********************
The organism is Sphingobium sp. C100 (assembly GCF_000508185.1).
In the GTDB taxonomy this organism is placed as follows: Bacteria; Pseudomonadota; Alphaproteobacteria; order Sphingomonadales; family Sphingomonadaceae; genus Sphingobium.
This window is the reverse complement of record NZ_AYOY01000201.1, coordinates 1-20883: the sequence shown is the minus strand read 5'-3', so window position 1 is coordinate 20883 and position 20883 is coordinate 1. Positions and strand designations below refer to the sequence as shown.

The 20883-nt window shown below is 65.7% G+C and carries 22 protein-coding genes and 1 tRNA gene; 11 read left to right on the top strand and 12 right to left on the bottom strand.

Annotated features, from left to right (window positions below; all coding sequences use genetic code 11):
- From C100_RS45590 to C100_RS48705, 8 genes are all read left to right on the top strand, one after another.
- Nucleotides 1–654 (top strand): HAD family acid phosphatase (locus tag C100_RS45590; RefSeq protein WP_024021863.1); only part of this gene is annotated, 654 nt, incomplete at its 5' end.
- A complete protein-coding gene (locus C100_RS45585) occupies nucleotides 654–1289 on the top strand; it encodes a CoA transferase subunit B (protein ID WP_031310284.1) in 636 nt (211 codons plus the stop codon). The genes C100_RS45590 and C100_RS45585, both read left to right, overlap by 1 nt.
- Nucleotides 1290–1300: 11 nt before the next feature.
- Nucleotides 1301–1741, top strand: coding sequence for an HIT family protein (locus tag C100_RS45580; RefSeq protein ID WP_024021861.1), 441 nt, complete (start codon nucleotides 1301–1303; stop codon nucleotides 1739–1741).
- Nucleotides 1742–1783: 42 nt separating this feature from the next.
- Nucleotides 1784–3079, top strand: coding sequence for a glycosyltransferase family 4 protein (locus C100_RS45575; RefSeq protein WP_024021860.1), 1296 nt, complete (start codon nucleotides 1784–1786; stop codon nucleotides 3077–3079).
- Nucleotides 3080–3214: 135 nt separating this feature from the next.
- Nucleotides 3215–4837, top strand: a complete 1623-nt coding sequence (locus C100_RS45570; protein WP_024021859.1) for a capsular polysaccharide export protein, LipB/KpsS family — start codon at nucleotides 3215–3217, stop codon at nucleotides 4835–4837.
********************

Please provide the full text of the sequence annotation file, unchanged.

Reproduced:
The organism is Sphingobium sp. C100 (assembly GCF_000508185.1).
In the GTDB taxonomy this organism is placed as follows: Bacteria; Pseudomonadota; Alphaproteobacteria; order Sphingomonadales; family Sphingomonadaceae; genus Sphingobium.
This window is the reverse complement of record NZ_AYOY01000201.1, coordinates 1-20883: the sequence shown is the minus strand read 5'-3', so window position 1 is coordinate 20883 and position 20883 is coordinate 1. Positions and strand designations below refer to the sequence as shown.

The 20883-nt window shown below is 65.7% G+C and carries 22 protein-coding genes and 1 tRNA gene; 11 read left to right on the top strand and 12 right to left on the bottom strand.

Annotated features, from left to right (window positions below; all coding sequences use genetic code 11):
- From C100_RS45590 to C100_RS48705, 8 genes are all read left to right on the top strand, one after another.
- Nucleotides 1–654 (top strand): HAD family acid phosphatase (locus tag C100_RS45590; RefSeq protein WP_024021863.1); only part of this gene is annotated, 654 nt, incomplete at its 5' end.
- A complete protein-coding gene (locus C100_RS45585) occupies nucleotides 654–1289 on the top strand; it encodes a CoA transferase subunit B (protein ID WP_031310284.1) in 636 nt (211 codons plus the stop codon). The genes C100_RS45590 and C100_RS45585, both read left to right, overlap by 1 nt.
- Nucleotides 1290–1300: 11 nt before the next feature.
- Nucleotides 1301–1741, top strand: coding sequence for an HIT family protein (locus tag C100_RS45580; RefSeq protein ID WP_024021861.1), 441 nt, complete (start codon nucleotides 1301–1303; stop codon nucleotides 1739–1741).
- Nucleotides 1742–1783: 42 nt separating this feature from the next.
- Nucleotides 1784–3079, top strand: coding sequence for a glycosyltransferase family 4 protein (locus C100_RS45575; RefSeq protein WP_024021860.1), 1296 nt, complete (start codon nucleotides 1784–1786; stop codon nucleotides 3077–3079).
- Nucleotides 3080–3214: 135 nt separating this feature from the next.
- Nucleotides 3215–4837, top strand: a complete 1623-nt coding sequence (locus C100_RS45570; protein WP_024021859.1) for a capsular polysaccharide export protein, LipB/KpsS family — start codon at nucleotides 3215–3217, stop codon at nucleotides 4835–4837.